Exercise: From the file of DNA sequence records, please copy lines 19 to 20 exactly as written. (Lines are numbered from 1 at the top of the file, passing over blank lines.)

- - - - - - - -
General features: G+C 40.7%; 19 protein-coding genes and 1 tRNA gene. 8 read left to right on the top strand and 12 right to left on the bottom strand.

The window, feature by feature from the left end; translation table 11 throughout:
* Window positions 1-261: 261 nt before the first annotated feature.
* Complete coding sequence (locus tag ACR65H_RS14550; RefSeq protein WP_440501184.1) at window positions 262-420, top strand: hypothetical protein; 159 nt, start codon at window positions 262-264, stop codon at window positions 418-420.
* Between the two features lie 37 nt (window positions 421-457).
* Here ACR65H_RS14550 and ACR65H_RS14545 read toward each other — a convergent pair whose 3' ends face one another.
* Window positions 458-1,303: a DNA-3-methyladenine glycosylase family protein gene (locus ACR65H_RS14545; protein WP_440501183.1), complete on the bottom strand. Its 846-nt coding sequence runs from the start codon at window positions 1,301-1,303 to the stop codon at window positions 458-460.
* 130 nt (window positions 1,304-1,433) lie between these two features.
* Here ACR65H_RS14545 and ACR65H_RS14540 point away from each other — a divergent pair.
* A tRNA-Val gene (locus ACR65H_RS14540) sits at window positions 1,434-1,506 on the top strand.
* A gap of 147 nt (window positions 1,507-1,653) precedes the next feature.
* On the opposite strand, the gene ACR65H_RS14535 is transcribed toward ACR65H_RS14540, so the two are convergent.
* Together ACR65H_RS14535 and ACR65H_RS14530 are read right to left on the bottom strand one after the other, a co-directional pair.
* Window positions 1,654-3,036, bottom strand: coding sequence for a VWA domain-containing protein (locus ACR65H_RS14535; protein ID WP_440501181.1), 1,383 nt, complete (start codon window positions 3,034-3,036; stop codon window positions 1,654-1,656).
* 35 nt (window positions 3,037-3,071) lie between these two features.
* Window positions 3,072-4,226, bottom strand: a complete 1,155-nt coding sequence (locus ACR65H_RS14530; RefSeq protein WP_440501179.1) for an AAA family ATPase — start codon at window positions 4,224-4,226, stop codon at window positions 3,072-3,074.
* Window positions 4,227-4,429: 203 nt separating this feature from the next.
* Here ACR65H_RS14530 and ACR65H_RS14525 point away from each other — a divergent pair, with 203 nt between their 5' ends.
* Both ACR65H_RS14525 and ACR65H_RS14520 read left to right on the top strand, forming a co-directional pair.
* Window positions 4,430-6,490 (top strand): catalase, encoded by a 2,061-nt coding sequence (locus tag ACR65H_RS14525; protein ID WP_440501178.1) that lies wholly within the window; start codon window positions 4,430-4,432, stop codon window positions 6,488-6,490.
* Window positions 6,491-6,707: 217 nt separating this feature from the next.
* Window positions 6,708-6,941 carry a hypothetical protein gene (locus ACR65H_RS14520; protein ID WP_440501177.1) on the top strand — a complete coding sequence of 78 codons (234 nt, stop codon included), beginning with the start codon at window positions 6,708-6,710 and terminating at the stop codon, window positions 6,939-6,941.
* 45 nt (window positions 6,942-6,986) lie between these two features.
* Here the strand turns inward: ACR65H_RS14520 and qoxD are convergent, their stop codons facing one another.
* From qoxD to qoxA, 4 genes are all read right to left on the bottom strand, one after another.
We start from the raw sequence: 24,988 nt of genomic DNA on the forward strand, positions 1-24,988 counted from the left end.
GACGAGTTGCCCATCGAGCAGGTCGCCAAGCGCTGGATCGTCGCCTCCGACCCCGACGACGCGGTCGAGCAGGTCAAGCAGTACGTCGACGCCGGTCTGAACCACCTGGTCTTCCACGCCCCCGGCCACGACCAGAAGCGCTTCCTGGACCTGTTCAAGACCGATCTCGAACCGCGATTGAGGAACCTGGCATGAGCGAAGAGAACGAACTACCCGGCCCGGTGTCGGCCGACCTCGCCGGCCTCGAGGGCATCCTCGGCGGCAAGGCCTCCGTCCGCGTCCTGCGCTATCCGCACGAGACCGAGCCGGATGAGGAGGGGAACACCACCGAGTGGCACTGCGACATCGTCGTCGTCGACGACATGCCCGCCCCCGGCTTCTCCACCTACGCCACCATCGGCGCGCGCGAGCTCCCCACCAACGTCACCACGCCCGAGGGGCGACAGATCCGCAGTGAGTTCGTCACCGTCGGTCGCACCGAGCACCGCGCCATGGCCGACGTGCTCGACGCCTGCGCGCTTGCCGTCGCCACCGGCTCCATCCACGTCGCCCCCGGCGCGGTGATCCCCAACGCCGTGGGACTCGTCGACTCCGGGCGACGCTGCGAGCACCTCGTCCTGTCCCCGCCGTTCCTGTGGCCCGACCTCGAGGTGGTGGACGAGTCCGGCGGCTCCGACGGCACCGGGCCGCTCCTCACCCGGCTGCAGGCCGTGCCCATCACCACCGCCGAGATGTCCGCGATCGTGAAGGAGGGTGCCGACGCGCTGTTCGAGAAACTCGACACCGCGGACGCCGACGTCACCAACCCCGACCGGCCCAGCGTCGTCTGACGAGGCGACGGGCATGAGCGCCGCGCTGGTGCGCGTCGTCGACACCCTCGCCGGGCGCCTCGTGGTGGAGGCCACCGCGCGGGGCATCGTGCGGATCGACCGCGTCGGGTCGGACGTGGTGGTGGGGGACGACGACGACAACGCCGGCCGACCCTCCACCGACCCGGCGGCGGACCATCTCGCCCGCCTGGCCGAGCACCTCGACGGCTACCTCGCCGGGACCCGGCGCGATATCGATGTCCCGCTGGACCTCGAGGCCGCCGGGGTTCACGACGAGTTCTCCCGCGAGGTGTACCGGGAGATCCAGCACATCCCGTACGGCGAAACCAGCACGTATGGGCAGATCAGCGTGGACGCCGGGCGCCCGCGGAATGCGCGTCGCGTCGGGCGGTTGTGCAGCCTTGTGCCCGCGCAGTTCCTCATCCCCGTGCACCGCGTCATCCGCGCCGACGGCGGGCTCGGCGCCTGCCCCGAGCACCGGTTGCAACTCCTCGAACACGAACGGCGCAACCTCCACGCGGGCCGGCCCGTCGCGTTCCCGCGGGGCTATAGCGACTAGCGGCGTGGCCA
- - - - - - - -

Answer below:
* Both ACR65H_RS14525 and ACR65H_RS14520 read left to right on the top strand, forming a co-directional pair.
* Window positions 4,430-6,490 (top strand): catalase, encoded by a 2,061-nt coding sequence (locus tag ACR65H_RS14525; protein ID WP_440501178.1) that lies wholly within the window; start codon window positions 4,430-4,432, stop codon window positions 6,488-6,490.